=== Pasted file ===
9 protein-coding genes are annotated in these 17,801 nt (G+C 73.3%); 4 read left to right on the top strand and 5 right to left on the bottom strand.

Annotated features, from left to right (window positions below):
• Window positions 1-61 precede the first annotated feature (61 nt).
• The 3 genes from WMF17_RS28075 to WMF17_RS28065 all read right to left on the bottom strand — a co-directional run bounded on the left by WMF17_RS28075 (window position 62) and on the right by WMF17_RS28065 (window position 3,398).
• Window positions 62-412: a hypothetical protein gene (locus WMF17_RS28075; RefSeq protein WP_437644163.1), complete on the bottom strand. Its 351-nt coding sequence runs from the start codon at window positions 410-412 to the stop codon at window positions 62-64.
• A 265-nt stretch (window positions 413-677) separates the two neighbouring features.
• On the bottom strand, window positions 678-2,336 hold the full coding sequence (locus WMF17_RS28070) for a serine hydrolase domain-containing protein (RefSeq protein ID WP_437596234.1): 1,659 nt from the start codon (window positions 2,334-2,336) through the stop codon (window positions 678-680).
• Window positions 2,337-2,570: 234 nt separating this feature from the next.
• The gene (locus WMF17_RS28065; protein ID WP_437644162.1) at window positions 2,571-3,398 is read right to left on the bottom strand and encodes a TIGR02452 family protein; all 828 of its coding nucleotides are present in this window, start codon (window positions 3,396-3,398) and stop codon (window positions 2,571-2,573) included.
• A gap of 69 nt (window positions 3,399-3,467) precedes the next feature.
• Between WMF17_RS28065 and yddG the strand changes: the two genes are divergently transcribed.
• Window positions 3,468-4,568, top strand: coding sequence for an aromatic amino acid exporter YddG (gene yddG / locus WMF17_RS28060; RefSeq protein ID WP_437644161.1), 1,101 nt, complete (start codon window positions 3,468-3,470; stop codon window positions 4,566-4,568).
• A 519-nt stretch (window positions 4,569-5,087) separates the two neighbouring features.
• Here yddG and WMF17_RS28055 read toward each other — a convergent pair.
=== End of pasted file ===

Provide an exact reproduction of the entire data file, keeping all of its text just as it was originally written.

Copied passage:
9 protein-coding genes are annotated in these 17,801 nt (G+C 73.3%); 4 read left to right on the top strand and 5 right to left on the bottom strand.

Annotated features, from left to right (window positions below):
• Window positions 1-61 precede the first annotated feature (61 nt).
• The 3 genes from WMF17_RS28075 to WMF17_RS28065 all read right to left on the bottom strand — a co-directional run bounded on the left by WMF17_RS28075 (window position 62) and on the right by WMF17_RS28065 (window position 3,398).
• Window positions 62-412: a hypothetical protein gene (locus WMF17_RS28075; RefSeq protein WP_437644163.1), complete on the bottom strand. Its 351-nt coding sequence runs from the start codon at window positions 410-412 to the stop codon at window positions 62-64.
• A 265-nt stretch (window positions 413-677) separates the two neighbouring features.
• On the bottom strand, window positions 678-2,336 hold the full coding sequence (locus WMF17_RS28070) for a serine hydrolase domain-containing protein (RefSeq protein ID WP_437596234.1): 1,659 nt from the start codon (window positions 2,334-2,336) through the stop codon (window positions 678-680).
• Window positions 2,337-2,570: 234 nt separating this feature from the next.
• The gene (locus WMF17_RS28065; protein ID WP_437644162.1) at window positions 2,571-3,398 is read right to left on the bottom strand and encodes a TIGR02452 family protein; all 828 of its coding nucleotides are present in this window, start codon (window positions 3,396-3,398) and stop codon (window positions 2,571-2,573) included.
• A gap of 69 nt (window positions 3,399-3,467) precedes the next feature.
• Between WMF17_RS28065 and yddG the strand changes: the two genes are divergently transcribed.
• Window positions 3,468-4,568, top strand: coding sequence for an aromatic amino acid exporter YddG (gene yddG / locus WMF17_RS28060; RefSeq protein ID WP_437644161.1), 1,101 nt, complete (start codon window positions 3,468-3,470; stop codon window positions 4,566-4,568).
• A 519-nt stretch (window positions 4,569-5,087) separates the two neighbouring features.
• Here yddG and WMF17_RS28055 read toward each other — a convergent pair.